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Notes on the behavior of idiosepius pygmaeus cephalopoda idiosepiidae

Moynihan, M.

Behaviour 85(1-2): 42-57

1983


ISSN/ISBN: 0005-7959
DOI: 10.2307/4534254
Accession: 006000163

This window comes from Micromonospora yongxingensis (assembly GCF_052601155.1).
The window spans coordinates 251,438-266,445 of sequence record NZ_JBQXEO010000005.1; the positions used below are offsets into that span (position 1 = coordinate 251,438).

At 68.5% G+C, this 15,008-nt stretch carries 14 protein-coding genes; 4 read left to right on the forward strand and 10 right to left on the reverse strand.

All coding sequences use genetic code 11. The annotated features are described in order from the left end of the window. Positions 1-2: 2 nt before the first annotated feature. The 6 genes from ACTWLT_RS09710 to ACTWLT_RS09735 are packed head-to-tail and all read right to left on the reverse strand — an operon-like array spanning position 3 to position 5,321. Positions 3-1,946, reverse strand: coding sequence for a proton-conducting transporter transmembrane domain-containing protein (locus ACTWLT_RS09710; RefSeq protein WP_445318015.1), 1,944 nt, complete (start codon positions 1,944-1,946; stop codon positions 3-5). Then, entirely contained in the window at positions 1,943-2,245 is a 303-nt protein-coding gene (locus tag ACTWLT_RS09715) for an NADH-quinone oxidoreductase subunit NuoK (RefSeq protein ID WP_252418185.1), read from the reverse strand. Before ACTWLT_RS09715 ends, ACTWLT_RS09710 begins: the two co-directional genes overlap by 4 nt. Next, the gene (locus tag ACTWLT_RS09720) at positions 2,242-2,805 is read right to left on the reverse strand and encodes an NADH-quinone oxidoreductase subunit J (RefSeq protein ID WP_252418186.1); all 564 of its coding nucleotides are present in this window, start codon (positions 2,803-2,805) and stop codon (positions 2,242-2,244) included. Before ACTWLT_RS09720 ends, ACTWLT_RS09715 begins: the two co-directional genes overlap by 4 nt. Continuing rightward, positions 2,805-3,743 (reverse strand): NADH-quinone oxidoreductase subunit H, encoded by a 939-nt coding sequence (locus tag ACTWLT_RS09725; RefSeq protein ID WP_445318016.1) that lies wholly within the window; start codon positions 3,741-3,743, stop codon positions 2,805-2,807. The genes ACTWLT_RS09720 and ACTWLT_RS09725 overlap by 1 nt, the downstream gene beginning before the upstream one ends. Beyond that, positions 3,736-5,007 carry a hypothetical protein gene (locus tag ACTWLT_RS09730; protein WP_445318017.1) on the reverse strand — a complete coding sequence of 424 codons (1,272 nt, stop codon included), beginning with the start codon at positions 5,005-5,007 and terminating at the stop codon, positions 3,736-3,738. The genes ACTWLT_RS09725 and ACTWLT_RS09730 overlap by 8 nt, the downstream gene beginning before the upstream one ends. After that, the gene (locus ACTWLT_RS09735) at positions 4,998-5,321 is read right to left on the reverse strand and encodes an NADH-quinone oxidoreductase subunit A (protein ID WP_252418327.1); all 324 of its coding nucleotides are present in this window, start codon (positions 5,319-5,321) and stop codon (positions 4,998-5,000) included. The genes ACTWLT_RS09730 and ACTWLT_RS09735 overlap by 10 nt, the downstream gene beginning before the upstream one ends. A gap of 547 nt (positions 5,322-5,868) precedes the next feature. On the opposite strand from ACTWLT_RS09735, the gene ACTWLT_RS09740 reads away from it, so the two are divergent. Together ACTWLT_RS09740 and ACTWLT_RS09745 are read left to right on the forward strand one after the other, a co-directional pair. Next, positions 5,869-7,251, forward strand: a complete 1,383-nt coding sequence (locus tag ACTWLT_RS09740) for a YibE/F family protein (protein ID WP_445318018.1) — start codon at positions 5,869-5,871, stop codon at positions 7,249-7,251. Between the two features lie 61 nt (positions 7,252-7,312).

Several individuals of I. pygmaeus were seen in the harbor of Koror, Belau, in southwestern Micronesia. Two adult females were captured and studied in the laboratory. They were diurnal and non-gregarious. They attached to walls and other vertical or oblique surfaces; but they avoided bottoms. They feed on small invertebrates by 2 different methods; occasionally, they struck at prey with their tentacles; more often, they nibbled along walls. This combination of characters is distinctive among cephalopods. I. pygmaeus showed a variety of ritualized behavior patterns, special postures and color changes concerned with communication. These were conventional rather than distinctive. Perhaps, like the homolougous performances of other cephalopods, they are designed to be seen (or overlooked) more often in interspecific than intraspecific contexts. Idiosepius has been grouped with the true cuttlefish, Sepia spp., sepiolids such as Euprymna, and a variety of other forms, in a possibly heterogeneous order Sepiida. This classification may be dubious. The ritualized behavior patterns of I. pygmaeus are not more similar to those of cuttlefishes than to those of squids, or even octopuses.

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